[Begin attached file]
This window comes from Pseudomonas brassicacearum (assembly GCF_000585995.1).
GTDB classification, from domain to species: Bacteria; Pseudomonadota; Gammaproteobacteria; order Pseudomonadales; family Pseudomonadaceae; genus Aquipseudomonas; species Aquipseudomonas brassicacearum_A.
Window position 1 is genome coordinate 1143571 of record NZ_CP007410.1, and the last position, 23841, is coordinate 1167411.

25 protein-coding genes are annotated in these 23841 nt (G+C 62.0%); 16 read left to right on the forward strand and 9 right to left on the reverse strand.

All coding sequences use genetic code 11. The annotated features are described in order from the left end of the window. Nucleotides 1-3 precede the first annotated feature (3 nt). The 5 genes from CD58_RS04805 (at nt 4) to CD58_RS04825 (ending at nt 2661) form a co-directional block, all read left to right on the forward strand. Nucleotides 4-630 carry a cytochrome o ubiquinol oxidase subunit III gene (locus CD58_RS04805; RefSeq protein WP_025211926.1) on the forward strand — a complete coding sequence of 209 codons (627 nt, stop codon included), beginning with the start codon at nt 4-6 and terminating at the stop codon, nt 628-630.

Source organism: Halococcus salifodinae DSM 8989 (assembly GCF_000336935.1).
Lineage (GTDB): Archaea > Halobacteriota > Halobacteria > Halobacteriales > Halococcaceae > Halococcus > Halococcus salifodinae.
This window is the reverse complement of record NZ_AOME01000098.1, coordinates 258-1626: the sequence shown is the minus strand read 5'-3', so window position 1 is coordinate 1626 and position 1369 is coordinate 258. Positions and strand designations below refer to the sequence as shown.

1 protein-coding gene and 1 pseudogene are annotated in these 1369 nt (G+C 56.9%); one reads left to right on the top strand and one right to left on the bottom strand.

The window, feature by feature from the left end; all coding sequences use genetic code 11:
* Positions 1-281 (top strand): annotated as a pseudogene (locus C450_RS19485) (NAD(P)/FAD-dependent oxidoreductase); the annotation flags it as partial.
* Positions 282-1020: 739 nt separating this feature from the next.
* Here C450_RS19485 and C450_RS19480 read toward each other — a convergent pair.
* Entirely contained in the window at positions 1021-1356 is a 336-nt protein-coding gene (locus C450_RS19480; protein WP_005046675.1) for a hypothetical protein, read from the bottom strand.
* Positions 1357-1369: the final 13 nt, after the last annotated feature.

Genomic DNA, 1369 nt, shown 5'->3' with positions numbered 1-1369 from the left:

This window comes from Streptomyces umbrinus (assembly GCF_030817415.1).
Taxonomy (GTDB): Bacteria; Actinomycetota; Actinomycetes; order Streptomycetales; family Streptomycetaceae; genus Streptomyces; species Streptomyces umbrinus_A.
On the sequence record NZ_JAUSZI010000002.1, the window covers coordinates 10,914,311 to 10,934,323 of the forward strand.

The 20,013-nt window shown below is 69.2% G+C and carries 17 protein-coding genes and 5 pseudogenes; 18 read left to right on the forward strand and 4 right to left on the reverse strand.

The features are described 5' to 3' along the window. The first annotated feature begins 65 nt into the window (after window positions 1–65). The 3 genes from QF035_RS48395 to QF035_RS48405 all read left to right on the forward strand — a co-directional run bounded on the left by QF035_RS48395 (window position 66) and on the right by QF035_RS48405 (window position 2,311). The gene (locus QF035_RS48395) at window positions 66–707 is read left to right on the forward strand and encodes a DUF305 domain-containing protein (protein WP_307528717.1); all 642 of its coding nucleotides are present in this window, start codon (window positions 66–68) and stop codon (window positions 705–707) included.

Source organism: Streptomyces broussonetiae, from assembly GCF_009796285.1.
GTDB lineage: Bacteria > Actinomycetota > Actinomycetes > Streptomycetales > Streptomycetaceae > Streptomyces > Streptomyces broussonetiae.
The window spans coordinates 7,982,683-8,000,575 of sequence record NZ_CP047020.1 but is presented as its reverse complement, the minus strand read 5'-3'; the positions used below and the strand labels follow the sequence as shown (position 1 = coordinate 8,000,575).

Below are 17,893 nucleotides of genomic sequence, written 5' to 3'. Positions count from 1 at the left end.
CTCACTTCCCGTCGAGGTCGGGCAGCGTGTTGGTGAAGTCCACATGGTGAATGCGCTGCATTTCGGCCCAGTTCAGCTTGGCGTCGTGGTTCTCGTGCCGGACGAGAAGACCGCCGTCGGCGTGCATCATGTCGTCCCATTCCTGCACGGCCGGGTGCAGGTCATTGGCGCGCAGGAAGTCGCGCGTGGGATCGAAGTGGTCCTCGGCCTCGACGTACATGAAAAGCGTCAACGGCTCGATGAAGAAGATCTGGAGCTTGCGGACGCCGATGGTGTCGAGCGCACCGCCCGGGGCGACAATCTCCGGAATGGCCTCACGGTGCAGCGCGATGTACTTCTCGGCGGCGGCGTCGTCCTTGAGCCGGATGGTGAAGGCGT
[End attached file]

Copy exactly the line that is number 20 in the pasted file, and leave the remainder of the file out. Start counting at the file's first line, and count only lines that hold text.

The 20,013-nt window shown below is 69.2% G+C and carries 17 protein-coding genes and 5 pseudogenes; 18 read left to right on the forward strand and 4 right to left on the reverse strand.